SH: Obviously, your training was very intense at this point. What did you do for fun? Was there any time for fun?
DH: Oh, plenty of time for fun, oh, yes. I don't fly every day and I'm going to classes every day, but, essentially, nights were to yourself and a lot of us would have lots of beer drinking, go out for dinners and stuff. We're not paid that much as I recall, I don't remember what the pay was, but we didn't have any expenses, you know, except for fun.
SH: How did the people treat you when you went into town in the different areas that you were stationed or did you stay on base?
DH: We never had any trouble finding girls, that's for sure. They were very nice to us and I can recall going to some family's houses in Georgia. I really can. There were some very nice people. I'm sure we were very well accepted, no troubles.
SH: What differences did you notice between New York and the South?
DH: Well, I guess the speed of activities, except on base. We were kept very busy. There was no time off during the day. You know, you had something assigned [to you] all day long, I'm sure, mostly, were classes, and then, an occasional flight time.
SH: Were you trained by civilians or military personnel?
DH: The primary school in Avon Park, Florida, was definitely civilians and I think I had a civilian instructor at basic school in Georgia, but I think, from then on, it was all military training.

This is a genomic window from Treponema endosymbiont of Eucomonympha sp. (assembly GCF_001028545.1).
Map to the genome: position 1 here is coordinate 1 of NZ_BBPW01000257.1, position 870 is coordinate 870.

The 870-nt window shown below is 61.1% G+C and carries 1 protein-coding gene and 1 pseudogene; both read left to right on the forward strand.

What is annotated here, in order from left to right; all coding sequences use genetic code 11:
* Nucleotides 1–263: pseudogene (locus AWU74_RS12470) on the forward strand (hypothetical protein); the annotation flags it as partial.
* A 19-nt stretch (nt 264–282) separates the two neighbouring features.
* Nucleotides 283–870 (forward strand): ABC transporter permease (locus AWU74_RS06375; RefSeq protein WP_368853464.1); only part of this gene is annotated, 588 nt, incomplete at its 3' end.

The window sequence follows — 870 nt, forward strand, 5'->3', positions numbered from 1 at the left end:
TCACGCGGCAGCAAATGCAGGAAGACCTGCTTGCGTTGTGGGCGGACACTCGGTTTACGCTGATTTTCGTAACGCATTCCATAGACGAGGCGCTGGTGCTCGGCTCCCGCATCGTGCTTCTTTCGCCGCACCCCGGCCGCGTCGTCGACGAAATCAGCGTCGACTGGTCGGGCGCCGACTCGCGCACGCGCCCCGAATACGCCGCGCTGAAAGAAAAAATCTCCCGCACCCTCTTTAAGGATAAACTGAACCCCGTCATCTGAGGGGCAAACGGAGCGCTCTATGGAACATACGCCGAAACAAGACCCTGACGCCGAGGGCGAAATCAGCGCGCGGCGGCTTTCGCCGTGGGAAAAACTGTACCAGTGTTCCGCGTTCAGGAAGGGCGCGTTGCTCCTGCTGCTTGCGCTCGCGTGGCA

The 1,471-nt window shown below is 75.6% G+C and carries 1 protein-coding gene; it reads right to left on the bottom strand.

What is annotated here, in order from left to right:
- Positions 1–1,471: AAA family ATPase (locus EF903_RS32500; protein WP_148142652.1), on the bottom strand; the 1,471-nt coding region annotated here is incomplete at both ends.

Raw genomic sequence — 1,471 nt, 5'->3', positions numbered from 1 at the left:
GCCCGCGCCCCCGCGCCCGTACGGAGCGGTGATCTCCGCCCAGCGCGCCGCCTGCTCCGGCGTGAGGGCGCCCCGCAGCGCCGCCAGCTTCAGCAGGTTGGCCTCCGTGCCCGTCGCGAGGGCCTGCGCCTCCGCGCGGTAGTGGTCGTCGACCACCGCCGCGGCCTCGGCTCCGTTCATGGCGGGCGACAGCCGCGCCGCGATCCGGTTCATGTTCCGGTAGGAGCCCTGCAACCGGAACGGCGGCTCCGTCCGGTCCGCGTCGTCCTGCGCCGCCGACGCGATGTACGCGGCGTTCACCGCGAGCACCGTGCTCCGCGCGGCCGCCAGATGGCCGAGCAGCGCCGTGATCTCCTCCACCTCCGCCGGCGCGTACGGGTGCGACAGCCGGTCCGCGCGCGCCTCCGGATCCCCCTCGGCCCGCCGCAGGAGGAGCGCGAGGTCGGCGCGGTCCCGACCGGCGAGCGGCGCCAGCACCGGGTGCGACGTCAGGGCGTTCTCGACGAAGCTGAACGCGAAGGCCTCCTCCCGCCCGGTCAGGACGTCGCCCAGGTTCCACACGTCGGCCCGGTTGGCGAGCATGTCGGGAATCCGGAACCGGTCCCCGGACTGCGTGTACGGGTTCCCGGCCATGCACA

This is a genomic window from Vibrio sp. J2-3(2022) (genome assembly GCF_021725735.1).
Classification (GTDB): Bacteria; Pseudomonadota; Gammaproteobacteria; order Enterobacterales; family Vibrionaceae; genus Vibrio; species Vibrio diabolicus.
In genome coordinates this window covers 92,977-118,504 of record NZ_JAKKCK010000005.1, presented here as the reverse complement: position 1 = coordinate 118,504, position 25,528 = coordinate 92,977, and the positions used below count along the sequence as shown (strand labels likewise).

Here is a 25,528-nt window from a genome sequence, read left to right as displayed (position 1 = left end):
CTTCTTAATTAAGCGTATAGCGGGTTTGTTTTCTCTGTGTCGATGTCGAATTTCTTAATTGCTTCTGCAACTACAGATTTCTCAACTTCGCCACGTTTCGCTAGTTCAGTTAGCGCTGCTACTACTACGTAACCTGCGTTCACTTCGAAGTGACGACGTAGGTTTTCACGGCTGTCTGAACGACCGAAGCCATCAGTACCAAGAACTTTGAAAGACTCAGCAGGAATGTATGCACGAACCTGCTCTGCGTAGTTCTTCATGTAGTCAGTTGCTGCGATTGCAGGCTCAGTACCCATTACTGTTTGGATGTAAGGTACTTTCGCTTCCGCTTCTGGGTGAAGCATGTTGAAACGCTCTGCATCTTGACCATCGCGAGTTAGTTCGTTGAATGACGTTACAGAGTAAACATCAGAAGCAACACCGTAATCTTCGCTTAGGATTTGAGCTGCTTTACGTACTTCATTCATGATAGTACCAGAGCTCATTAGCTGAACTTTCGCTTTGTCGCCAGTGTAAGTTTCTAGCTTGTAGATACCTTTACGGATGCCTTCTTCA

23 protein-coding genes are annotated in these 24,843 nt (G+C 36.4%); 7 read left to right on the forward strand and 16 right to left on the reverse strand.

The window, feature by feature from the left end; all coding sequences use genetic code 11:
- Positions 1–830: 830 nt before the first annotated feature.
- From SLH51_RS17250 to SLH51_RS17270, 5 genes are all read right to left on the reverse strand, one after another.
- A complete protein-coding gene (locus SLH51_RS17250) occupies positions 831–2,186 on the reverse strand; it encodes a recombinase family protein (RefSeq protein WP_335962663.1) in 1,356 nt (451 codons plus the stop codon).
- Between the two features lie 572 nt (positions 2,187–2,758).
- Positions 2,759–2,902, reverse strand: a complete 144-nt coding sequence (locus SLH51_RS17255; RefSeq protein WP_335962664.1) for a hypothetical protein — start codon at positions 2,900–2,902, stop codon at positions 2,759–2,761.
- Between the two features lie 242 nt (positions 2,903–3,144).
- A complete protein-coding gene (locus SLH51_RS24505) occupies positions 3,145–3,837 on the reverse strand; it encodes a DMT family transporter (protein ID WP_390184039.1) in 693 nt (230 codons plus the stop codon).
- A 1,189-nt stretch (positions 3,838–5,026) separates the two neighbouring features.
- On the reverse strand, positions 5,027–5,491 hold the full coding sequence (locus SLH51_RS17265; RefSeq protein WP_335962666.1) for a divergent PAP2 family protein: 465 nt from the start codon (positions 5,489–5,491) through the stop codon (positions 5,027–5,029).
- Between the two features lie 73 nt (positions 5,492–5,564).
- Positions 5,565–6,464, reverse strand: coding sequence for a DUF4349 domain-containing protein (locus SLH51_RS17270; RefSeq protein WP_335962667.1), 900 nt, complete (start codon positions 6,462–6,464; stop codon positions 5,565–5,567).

SH: Did any of your instructors have stories about serving overseas or talk about how the war was going?
DH: I don't recall any stories about that. No, I really don't. I can't even recall reading newspapers or listening to the news on the radio. I can't recall any of that and I've thought about that several times. There must have been something, but I don't recall anything. In fact, I don't recall anything, knowing how the war was going, even when I'm in England.
SH: Had some of your instructors finished their missions and come back as instructors?
DH: Yes, I suspect that's true, because I'm relatively late into the war. You're right. I don't recall any stories.
SH: Did you notice any differences in the aircraft? Had any of the technology changed? You went from single-engines to twin-engines. Were there any new innovations, radar, for example, that you had to learn about quickly, because it was new?
DH: I don't recall anything going through the primary, basic and advanced school. ... I don't recall anything until I get into the bomber plane training, that we finally ... learned, no, finally saw, ... the Norden Bombsight and what we call the radio compass. We didn't have any of that and I didn't know what that was all about at first and they were such wonderful innovations for us, especially the radio compass. I don't see anything coming up through the training schools, until we get to the big planes.